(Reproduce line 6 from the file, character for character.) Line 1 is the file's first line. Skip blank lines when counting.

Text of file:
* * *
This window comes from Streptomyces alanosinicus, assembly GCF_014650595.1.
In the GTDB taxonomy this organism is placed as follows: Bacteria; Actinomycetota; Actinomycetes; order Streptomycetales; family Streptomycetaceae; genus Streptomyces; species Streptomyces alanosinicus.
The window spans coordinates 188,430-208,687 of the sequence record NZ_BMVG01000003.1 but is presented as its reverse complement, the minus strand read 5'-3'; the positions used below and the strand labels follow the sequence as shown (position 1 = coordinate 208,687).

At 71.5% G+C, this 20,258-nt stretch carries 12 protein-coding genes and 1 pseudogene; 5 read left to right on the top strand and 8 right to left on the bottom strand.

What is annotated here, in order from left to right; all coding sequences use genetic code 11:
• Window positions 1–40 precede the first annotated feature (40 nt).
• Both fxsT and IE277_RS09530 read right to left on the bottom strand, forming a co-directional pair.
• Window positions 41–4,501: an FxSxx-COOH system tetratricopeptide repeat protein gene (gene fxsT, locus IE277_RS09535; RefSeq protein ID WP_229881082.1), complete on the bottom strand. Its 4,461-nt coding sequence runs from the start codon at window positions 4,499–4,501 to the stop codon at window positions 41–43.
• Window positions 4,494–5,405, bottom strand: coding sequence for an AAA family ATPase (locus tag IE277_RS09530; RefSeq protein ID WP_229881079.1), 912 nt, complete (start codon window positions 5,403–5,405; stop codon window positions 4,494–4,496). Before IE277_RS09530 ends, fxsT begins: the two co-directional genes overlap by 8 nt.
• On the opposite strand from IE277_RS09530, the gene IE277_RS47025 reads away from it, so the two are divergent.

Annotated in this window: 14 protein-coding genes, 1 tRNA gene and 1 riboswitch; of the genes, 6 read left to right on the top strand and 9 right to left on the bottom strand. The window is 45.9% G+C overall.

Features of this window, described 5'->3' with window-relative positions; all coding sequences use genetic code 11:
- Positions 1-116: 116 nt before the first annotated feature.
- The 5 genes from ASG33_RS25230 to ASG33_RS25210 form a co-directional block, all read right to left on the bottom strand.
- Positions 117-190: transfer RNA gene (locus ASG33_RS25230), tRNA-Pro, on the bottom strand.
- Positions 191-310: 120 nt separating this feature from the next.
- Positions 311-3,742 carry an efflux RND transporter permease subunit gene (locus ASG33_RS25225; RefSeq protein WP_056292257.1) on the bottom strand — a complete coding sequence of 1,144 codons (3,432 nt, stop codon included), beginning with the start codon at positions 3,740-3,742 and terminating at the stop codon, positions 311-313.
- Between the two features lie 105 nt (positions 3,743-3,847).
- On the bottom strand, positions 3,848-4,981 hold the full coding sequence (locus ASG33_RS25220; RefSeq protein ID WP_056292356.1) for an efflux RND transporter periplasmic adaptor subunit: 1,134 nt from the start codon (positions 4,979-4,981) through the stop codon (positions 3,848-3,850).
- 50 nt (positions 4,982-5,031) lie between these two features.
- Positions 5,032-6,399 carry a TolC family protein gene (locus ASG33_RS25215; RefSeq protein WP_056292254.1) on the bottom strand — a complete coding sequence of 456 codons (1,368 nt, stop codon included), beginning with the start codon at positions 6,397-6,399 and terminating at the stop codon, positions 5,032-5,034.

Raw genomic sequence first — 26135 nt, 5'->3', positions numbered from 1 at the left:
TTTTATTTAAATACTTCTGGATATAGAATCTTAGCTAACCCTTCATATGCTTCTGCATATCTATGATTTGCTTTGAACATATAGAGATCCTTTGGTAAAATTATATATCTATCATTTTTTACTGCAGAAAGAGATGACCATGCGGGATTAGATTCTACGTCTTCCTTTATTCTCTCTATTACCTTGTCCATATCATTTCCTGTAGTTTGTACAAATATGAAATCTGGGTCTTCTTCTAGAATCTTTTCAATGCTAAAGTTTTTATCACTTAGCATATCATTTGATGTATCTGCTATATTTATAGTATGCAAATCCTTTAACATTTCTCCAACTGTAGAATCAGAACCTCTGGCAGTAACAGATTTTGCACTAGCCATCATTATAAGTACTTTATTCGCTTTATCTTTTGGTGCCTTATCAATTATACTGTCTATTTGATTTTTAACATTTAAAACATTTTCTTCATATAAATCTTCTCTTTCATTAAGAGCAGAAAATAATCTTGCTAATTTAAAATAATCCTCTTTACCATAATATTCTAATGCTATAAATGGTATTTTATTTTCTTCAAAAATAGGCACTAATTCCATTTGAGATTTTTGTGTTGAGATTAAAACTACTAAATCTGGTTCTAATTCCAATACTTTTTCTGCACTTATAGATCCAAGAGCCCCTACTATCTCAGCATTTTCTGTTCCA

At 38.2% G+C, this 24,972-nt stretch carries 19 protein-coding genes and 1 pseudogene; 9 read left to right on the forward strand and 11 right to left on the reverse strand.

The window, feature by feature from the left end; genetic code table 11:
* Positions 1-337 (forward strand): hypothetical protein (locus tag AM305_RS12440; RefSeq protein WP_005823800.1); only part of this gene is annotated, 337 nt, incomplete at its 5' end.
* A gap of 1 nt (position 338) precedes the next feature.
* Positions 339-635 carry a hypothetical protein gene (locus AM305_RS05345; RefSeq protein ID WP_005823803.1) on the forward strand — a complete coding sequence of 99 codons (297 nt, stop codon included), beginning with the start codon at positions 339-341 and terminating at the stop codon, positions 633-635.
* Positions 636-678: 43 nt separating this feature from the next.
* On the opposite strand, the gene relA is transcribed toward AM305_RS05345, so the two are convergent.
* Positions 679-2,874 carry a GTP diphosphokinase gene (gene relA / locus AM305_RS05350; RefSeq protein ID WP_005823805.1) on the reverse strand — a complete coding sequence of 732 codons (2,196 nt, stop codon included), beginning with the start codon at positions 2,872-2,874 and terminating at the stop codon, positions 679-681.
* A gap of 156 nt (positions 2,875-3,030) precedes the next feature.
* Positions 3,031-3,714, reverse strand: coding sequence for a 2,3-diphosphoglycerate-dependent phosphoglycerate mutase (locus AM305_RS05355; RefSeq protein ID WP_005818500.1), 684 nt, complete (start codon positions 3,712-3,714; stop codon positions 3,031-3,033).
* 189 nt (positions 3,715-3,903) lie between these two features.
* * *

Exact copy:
• Window positions 1–40 precede the first annotated feature (40 nt).